According to reports from Amnesty International and various Egyptian bloggers, Egyptian women who took part in street protests with men have been accused of promiscuity and prostitution. Some have been detained, where they say they were subjected to humiliating “virginity tests,” slapping and taser shocks.
From a Western perspective, this comes off as rather barbaric, perhaps because the overwhelming majority of unmarried women would utterly fail such tests, and the subsequent detention would swamp our incarceration facilities with tens of millions of not-virgins.
It may seem alien to us, but chastity is taken seriously in Islamic countries, and anecdotal evidence suggests that it is supported by women at least as much as men. Even so, as an American, the idea that government officials should be probing people’s private parts is repugnant to me.
However, it strikes me as disingenuous to see feminists making so much hay over this particular abuse when they were entirely silent over the depredations of Abu Ghraib. Again, as an American, I find it repugnant when people are gratuitously humiliated by the state — especially when it is our own state doing it.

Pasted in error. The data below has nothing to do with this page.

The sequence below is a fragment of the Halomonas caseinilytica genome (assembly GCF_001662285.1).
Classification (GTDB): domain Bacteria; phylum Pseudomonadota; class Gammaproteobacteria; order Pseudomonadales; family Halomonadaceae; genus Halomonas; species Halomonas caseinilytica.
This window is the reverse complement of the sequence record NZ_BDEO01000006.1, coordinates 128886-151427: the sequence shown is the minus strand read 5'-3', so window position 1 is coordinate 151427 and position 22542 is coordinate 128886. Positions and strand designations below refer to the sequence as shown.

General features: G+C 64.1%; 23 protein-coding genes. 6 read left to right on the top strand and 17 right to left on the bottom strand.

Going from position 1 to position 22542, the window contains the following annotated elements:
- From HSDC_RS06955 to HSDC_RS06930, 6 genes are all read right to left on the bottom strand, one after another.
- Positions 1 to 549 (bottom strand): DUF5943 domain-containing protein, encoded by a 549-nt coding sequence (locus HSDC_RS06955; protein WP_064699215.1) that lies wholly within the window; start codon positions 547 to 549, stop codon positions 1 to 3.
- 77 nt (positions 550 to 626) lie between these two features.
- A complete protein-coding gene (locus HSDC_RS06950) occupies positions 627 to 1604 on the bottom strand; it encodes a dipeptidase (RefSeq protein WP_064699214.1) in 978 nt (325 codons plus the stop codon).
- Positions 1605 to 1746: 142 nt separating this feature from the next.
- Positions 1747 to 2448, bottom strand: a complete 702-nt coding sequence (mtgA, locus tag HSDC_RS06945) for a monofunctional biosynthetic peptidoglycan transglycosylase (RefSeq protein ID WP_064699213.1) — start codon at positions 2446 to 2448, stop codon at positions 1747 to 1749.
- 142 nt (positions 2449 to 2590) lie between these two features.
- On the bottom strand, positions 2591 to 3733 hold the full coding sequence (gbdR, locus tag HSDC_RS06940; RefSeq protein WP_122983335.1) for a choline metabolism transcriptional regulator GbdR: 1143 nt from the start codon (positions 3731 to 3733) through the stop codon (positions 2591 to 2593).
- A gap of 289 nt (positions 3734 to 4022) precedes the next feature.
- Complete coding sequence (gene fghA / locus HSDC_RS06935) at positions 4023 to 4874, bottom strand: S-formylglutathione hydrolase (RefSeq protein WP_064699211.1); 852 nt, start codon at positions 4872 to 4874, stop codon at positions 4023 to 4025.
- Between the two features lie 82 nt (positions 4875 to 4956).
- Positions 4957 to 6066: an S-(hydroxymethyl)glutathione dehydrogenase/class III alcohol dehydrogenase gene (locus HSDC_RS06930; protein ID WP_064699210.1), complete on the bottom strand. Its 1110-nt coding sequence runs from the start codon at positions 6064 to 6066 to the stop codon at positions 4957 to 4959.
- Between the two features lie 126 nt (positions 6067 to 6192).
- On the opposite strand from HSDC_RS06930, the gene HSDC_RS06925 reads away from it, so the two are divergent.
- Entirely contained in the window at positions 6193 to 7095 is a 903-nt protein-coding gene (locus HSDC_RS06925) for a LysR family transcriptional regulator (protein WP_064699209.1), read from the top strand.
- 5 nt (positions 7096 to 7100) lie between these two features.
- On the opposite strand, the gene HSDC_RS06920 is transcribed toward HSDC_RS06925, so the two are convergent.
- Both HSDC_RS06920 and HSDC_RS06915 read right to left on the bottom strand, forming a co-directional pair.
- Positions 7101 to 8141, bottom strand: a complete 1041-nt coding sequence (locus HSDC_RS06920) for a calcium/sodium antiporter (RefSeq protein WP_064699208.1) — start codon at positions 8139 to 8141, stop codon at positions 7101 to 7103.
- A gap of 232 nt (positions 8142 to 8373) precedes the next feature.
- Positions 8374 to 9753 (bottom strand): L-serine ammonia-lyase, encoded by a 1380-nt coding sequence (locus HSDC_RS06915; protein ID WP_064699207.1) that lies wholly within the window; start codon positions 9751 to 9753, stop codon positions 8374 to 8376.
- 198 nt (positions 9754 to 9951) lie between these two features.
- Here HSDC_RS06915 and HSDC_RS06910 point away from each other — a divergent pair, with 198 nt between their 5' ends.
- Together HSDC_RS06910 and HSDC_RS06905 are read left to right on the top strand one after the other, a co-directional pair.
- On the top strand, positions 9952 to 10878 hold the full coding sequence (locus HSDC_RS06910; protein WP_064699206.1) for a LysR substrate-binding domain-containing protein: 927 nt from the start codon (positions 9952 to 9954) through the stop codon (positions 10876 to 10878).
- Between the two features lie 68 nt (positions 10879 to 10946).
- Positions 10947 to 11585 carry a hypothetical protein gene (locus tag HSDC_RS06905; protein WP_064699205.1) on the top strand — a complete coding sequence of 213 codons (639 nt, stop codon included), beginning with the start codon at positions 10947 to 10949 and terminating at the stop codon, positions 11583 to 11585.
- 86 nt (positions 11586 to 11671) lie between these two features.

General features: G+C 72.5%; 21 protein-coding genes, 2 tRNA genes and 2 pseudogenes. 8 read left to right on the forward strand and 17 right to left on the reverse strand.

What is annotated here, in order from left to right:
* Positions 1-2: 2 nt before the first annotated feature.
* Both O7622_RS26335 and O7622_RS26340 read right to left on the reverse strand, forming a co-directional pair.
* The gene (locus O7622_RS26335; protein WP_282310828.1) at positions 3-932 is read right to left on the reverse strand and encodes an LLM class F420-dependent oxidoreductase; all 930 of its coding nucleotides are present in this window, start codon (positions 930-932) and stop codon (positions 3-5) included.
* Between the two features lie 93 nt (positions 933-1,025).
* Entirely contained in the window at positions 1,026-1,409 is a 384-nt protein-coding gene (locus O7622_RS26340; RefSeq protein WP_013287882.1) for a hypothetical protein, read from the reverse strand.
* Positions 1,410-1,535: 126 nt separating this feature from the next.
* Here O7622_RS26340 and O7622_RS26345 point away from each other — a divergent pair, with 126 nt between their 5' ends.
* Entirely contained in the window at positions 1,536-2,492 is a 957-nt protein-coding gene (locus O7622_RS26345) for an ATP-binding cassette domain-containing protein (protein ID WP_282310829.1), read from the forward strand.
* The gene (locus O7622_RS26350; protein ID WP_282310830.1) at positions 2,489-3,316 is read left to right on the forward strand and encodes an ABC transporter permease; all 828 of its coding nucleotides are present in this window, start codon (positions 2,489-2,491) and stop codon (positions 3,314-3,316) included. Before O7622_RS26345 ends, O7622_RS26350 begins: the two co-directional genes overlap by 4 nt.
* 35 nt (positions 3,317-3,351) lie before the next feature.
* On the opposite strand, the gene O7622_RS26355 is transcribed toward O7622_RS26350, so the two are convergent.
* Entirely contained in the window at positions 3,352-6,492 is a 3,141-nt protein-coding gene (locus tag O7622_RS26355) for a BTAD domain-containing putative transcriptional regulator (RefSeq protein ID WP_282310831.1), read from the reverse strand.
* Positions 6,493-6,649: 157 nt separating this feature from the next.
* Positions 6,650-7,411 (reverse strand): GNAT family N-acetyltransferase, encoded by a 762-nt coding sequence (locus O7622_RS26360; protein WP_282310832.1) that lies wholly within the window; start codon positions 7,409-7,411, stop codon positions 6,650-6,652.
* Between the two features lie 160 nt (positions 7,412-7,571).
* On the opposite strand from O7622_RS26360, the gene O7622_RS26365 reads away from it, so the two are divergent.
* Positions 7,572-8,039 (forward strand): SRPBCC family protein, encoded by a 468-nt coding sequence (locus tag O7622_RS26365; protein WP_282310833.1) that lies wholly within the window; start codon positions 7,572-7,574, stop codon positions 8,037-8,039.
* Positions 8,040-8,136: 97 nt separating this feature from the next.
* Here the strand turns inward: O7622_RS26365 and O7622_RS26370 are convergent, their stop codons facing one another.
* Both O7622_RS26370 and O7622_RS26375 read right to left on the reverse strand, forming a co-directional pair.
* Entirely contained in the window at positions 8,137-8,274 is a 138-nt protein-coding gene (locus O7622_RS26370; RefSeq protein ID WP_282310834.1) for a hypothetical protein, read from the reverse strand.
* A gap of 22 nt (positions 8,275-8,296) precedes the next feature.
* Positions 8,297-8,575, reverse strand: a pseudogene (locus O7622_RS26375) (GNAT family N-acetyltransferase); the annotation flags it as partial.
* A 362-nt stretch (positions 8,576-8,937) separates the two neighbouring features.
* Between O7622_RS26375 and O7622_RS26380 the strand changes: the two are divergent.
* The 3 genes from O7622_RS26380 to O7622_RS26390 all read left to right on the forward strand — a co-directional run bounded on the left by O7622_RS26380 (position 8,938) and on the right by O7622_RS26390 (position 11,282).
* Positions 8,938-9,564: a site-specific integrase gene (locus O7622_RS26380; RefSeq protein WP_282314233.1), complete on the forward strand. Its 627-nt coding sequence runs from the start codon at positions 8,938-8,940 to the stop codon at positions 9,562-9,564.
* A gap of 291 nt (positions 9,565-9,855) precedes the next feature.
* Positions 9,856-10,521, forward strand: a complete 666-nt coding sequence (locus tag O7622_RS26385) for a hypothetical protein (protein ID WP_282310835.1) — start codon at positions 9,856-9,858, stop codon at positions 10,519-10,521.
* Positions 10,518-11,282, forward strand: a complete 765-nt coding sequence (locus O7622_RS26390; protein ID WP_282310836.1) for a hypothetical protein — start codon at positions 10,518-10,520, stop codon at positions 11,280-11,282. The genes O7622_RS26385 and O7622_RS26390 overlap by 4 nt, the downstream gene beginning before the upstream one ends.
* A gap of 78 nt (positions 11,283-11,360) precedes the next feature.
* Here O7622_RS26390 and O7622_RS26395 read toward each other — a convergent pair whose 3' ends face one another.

The Egyptian government is now taking heat for its callous treatment of female detainees. I’m sure feminists are outraged over this. But did they give a damn when it was men who were being sexually tortured by “strong, empowered American women” like Lynndie England?
No, if we raise that issue, they’d dismiss it as no big deal. It isn’t only that they don’t give a damn — they tacitly support this kind of abuse of men they consider their enemies. Muslims are “patriarchal” after all, so in the feminist universe they deserve to be subjected to humiliation and menaced by attack dogs, just like American men back home.